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Figure 3.21 The Watch window allows you to observe and change the contents of various registers (and variables) during program simulation, debugging, or emulation.
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MPLAB has the capability of displaying speci c register and bit contents in the PIC microcontroller. The Watch windows, such as the one shown in Fig. 3.21, allow you to select the registers to monitor and optionally update. The format of the data displayed in the Watch window can be speci ed to best illustrate the contents of the register or variable. Along with the Watch window, you could specify the File Registers window, but this one takes the guesswork out of guring out which register you want to look at and the actual value of its contents. By clicking on the value of the register, a cursor will appear and you can change the contents of the register in the Watch window. The Watch window is a very useful tool when you are debugging an application and will help you understand exactly what is going on in the PIC microcontroller when your code is running. Creating a Watch window is very simple: click on the View pull-down menu and then select Watch. Once you have the window up and placed on your MPLAB IDE desktop, you can add registers by simply selecting them from the two lists (next to Add SFR and Add Symbol) and then clicking on the buttons to their left. Don t worry if you don t get them in the order you are comfortable in you can drag and drop the register entries in the Watch window to rearrange them. Similarly, if you don t like the data format used for the register or variable, you can change it by right-clicking on the symbol and clicking on Properties, which will give you the dialog box shown in Fig. 3.22. Watch windows should only be started after the application has assembled without any errors, warnings, or messages. If there are errors when the Watch window is created, the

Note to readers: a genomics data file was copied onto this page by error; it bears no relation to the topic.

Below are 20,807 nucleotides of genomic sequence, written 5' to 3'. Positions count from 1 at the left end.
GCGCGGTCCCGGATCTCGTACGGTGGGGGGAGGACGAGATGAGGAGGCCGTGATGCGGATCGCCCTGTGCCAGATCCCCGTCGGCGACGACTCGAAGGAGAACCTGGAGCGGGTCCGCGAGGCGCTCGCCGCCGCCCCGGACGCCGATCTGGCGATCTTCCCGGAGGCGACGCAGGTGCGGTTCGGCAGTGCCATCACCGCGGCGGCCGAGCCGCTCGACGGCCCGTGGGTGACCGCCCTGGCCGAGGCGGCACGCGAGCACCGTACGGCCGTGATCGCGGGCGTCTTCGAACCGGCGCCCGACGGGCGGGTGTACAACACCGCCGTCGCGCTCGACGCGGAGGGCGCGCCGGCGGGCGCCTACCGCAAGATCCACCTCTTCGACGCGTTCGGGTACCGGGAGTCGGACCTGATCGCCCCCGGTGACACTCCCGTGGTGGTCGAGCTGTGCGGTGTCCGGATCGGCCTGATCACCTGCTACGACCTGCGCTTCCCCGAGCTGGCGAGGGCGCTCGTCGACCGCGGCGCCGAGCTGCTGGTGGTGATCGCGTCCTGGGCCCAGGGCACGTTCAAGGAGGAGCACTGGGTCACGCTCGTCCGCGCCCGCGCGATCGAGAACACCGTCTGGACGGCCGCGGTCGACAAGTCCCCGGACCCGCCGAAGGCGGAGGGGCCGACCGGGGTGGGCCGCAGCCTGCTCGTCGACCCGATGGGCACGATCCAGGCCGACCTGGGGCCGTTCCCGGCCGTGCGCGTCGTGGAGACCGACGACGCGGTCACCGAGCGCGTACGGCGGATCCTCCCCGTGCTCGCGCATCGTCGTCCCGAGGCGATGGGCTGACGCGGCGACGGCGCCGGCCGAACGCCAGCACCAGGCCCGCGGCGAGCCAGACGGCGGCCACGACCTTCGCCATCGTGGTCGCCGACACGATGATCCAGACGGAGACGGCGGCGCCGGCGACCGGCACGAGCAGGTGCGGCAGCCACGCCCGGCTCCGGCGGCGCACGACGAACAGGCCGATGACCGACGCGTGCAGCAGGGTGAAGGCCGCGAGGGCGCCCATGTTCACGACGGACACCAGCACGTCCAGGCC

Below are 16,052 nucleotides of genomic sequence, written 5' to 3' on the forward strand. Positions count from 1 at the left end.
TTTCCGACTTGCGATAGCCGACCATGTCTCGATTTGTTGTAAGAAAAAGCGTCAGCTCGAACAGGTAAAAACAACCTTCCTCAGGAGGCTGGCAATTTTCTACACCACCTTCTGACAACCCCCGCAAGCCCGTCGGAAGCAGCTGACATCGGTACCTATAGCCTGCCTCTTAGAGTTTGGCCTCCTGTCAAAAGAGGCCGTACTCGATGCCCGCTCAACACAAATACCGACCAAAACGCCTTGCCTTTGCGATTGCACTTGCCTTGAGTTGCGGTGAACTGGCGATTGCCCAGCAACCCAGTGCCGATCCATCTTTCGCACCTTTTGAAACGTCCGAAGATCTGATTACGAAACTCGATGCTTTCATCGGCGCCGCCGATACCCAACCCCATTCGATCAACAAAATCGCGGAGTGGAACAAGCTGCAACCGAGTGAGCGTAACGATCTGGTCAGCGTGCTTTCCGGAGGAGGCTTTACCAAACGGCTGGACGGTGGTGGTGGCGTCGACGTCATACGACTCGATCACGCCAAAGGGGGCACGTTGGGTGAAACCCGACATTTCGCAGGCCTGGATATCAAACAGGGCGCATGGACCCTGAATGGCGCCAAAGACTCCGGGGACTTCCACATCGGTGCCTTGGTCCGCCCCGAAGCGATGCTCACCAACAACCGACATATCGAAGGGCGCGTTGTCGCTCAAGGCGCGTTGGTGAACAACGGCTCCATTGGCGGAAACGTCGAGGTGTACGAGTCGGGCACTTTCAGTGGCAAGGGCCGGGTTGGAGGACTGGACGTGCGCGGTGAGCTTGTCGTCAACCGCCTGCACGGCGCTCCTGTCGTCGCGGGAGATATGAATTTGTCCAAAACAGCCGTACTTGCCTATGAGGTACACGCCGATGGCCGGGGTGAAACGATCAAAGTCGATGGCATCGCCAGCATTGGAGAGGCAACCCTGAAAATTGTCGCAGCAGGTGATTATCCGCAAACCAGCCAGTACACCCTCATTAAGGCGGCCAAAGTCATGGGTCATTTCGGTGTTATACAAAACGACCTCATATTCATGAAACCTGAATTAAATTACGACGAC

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Figure 3.22 Changing the data format of a Watch window register is accomplished by right-clicking on the symbol and clicking on Properties.
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le register information is not available to MPLAB IDE, and the list of registers available is restricted to the basic set available to the device and will not include any of the registers and variables de ned in the application.
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Stimulus There are very few computer applications of any type, not just PIC micro-